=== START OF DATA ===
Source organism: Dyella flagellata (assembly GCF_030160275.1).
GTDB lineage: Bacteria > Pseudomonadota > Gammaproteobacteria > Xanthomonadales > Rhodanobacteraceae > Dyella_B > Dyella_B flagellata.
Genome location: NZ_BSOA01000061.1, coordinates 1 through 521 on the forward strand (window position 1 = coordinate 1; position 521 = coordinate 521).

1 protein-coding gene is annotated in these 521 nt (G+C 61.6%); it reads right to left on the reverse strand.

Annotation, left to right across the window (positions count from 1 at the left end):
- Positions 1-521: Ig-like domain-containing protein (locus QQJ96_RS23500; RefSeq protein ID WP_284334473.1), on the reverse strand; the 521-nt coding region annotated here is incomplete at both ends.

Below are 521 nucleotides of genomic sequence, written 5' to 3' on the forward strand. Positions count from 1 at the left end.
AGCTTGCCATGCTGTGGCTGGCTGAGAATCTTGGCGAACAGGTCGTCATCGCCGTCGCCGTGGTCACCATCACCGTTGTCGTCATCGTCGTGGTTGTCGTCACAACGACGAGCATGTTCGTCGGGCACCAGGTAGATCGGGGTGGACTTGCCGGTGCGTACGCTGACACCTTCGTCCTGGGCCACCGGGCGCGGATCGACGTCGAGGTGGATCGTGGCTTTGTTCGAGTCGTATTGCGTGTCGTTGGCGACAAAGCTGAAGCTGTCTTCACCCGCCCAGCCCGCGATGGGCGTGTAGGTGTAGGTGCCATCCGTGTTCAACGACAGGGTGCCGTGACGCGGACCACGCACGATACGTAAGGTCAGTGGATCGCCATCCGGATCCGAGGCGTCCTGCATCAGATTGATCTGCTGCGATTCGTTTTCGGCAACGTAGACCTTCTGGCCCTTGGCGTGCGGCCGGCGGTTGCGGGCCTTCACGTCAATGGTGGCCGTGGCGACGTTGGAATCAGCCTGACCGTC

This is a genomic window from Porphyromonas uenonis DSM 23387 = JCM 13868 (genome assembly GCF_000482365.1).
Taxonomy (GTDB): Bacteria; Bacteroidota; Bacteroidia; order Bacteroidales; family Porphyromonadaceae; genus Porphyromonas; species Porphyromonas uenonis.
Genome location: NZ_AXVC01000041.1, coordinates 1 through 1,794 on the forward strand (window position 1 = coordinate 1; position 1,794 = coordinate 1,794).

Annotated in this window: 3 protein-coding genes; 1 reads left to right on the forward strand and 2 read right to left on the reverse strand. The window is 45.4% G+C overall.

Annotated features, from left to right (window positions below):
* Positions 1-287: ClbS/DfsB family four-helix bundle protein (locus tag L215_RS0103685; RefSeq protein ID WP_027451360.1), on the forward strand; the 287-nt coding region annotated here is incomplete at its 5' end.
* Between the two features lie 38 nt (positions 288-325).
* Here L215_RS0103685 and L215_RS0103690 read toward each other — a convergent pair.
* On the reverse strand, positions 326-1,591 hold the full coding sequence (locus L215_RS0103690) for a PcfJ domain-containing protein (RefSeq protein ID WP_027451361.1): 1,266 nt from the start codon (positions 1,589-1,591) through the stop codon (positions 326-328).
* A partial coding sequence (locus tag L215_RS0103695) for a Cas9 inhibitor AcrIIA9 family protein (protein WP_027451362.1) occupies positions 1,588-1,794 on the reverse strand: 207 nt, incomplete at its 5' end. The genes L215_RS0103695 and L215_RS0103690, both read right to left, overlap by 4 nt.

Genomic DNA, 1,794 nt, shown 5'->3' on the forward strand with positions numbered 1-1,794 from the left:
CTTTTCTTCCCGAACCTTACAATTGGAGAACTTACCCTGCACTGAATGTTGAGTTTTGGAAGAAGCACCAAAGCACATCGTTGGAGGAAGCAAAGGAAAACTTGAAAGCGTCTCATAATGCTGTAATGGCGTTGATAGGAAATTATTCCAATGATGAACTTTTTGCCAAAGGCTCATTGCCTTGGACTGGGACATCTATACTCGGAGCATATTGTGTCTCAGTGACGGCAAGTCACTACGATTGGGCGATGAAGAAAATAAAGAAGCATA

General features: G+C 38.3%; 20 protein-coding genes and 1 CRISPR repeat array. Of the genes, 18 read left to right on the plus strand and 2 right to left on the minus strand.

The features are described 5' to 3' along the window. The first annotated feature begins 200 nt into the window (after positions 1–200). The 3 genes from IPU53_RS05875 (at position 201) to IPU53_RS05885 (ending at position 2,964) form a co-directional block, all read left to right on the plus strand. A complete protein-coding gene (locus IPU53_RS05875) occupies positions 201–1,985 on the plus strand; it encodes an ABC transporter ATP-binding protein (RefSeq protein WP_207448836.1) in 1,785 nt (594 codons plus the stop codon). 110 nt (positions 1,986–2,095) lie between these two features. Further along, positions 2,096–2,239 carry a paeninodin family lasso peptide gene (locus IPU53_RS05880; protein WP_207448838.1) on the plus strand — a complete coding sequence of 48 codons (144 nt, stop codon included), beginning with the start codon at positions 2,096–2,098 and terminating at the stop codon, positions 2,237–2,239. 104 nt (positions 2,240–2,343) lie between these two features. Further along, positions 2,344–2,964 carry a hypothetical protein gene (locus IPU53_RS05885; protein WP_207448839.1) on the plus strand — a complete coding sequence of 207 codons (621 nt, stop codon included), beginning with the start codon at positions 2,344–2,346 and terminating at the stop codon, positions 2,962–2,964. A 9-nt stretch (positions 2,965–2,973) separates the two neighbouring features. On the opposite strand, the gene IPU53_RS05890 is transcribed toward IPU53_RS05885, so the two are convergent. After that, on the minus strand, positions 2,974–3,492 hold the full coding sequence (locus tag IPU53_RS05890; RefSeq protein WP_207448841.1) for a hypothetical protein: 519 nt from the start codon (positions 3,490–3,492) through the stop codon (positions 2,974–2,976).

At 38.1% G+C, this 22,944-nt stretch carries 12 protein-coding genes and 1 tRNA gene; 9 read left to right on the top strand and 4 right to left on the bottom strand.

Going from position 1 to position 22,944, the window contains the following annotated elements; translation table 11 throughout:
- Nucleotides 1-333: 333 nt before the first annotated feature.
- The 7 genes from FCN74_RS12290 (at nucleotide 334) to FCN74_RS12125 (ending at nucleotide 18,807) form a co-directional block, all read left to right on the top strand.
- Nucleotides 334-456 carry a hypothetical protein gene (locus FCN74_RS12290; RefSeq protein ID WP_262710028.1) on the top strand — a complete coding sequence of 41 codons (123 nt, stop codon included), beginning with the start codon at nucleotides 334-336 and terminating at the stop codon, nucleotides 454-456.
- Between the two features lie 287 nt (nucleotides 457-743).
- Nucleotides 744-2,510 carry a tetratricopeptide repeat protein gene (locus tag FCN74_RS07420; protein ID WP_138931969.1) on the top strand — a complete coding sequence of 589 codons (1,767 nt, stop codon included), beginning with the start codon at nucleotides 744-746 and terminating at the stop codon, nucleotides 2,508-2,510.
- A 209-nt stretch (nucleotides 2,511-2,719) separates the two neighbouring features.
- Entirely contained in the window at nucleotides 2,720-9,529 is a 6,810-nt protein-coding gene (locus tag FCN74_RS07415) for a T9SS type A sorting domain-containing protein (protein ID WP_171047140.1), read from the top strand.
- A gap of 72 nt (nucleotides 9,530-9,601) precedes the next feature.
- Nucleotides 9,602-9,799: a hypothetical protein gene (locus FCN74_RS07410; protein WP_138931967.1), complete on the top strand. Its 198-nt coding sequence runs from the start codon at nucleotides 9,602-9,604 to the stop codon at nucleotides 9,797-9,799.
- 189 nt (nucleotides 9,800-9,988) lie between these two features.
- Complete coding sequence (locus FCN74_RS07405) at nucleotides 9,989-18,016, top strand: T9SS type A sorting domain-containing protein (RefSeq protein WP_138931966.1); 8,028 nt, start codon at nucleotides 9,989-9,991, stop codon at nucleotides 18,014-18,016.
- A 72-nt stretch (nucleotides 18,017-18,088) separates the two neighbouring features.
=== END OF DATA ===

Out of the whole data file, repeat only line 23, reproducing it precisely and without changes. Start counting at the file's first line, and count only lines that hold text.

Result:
At 38.1% G+C, this 22,944-nt stretch carries 12 protein-coding genes and 1 tRNA gene; 9 read left to right on the top strand and 4 right to left on the bottom strand.